What employees don’t know about data security could cause serious damage to a company, and alarmingly – many employees don’t know as much as they should.
According to a recent report from MediaPro, American workers are adept at identifying sensitive corporate documents and knowing what documents should be safely destroyed. However, U.S. workers have difficulty understanding privacy regulations and how to handle both their personal and professional information.
To reach their findings, MediaPro researchers surveyed more than 1,000 U.S. residents on data security practices. Survey volunteers were given five scenarios involving data privacy that could happen in a typical workplace.
National and international regulations
The study showed that worker understanding of national and international privacy polices is severely lacking.
Respondents showed the most understanding of the Health Insurance Portability and Accountability Act (HIPAA), which handles the security of protected health data. However, respondents were much less familiar with international privacy laws like the European Union’s General Data Protection Regulation (GDPR): 59 percent said the GDPR was totally new to them. This should be concerning given that the EU has given these regulations considerable teeth. Fines for non-compliance could translate to 4 percent of a company’s yearly global turnover, or $27 million, whichever is higher.
Respondents were even less familiar with the EU-U.S. Privacy Shield regulation, a legal platform for transatlantic information sharing between organizations and businesses in the U.S. and the EU. Sixty-three percent of respondents said the Privacy Shield was totally new to them, and just 23 percent said they understood the fundamentals.
Companies looking to beef up their workers’ knowledge of international regulations should attempt to contextualize guidelines for workers. Policies and training programs have to be relevant and important to users.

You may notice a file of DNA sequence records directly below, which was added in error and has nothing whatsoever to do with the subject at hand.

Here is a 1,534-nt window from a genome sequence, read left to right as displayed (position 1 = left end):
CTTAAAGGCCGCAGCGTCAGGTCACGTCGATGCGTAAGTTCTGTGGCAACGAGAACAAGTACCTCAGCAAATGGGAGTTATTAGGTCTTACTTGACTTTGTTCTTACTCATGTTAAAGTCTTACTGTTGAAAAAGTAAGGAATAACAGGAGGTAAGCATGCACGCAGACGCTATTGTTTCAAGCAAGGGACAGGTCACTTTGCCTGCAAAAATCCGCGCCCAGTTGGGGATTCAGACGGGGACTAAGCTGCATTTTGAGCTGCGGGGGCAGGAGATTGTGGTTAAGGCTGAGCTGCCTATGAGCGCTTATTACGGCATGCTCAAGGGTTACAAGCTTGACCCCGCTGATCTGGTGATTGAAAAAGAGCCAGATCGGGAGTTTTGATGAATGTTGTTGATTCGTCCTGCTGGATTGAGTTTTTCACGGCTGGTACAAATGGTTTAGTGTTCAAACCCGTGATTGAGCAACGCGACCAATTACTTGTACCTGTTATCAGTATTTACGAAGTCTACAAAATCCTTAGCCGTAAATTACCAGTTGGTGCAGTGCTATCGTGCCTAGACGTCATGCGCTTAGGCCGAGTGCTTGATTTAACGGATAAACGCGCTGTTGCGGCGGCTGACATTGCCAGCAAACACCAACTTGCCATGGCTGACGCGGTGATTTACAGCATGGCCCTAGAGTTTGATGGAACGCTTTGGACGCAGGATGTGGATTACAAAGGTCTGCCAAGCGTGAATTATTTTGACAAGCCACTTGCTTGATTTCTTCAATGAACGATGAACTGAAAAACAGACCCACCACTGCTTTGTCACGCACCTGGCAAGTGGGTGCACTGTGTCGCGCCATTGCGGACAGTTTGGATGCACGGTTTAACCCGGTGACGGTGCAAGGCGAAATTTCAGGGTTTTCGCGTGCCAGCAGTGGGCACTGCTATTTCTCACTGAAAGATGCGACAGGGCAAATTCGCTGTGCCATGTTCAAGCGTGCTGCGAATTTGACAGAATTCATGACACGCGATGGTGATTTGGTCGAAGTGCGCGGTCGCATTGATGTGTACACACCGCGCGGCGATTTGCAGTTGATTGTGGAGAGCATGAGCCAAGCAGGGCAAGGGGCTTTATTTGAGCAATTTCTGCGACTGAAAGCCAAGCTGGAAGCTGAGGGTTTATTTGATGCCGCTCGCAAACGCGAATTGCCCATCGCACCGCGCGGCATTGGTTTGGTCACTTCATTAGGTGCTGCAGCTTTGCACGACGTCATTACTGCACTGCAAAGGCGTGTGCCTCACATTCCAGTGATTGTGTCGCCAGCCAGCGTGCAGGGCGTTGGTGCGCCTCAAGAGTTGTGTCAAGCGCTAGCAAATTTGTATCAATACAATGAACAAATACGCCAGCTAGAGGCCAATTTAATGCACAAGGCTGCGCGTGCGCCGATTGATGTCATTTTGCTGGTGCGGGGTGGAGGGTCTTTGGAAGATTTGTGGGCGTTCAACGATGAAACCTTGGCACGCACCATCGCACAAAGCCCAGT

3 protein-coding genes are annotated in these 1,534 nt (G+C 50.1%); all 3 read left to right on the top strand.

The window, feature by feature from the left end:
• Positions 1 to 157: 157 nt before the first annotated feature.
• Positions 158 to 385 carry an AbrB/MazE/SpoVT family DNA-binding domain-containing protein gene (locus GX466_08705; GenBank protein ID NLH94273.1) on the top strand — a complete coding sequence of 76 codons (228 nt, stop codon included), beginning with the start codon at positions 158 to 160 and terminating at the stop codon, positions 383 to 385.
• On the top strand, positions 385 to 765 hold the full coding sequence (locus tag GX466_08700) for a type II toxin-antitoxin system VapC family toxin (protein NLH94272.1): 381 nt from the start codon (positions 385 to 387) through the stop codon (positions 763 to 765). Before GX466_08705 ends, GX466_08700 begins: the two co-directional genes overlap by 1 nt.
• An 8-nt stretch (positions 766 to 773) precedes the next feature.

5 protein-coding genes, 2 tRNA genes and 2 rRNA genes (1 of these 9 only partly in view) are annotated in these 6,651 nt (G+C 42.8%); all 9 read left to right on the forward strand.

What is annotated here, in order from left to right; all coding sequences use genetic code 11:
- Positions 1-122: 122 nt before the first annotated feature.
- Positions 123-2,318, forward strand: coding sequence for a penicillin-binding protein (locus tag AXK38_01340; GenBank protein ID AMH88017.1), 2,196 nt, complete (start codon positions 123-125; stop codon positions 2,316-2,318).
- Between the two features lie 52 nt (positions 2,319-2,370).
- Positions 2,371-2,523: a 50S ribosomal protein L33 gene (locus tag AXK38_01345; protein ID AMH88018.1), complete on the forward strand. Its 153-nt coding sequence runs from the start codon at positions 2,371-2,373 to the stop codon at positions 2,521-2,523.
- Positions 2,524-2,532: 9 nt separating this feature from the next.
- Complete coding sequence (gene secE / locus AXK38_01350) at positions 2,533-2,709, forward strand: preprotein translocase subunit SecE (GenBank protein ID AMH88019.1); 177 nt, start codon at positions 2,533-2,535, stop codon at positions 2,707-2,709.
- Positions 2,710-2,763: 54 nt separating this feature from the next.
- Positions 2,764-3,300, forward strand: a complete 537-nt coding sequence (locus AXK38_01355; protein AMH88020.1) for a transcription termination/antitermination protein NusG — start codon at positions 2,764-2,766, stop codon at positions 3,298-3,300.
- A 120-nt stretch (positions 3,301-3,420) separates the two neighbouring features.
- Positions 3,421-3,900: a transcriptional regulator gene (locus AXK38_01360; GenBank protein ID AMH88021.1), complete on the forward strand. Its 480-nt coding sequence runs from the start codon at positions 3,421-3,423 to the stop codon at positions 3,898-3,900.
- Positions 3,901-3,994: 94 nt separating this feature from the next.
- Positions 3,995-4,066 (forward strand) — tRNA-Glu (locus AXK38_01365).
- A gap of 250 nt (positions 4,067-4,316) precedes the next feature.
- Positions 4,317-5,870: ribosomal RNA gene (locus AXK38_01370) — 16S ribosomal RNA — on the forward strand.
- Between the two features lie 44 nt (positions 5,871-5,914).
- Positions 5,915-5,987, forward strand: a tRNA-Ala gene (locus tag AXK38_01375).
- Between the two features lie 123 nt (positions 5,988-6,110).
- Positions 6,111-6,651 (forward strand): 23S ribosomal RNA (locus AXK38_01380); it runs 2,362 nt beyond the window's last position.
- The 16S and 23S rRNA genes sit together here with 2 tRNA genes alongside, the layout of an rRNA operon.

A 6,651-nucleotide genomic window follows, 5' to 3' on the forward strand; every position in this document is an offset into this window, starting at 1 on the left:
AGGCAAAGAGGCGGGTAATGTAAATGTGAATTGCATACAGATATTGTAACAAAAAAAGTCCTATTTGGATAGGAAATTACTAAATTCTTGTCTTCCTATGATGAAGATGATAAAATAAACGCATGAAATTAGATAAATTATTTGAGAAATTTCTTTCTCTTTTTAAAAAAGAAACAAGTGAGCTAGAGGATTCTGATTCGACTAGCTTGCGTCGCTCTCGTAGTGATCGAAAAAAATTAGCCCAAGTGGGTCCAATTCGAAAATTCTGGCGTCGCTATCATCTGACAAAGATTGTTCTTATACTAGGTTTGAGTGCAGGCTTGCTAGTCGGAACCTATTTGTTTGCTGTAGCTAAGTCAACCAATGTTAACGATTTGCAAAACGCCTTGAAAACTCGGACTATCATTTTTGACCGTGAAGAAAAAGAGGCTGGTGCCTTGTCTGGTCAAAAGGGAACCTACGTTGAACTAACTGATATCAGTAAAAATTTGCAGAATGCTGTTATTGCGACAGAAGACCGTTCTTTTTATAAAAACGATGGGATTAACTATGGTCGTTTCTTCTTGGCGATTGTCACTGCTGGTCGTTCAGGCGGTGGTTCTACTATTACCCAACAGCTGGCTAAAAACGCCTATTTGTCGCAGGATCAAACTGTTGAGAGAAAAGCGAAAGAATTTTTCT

Granting access to applications
With regards to granting access to third-party applications, the survey outcomes were strongly related to age. Respondents age 55 and older said they “never” grant permission 59 percent of the time. Respondents between the ages of 35 and 54 said “never” 52 percent of the time. Respondents between the ages of 18 and 34 said they answer “never” 42 percent of the time.
While respondents appeared highly protective of their text messages, they were more at ease with other permissions: 68 percent said they “sometimes” give permission to report location via GPS, 48 percent said they “sometimes” give permission to document audio and 54 percent said they “sometimes” give permission to record pictures and document footage.
Comprehending the repercussions of permissions is particularly important because mobile devices usually contain a mixture of personal data and professional data. Training and best practices should cover all of the consequences of a personal device being compromised through a third-party application.
Companies may find it useful to profile staff members based on age when it comes to providing training.
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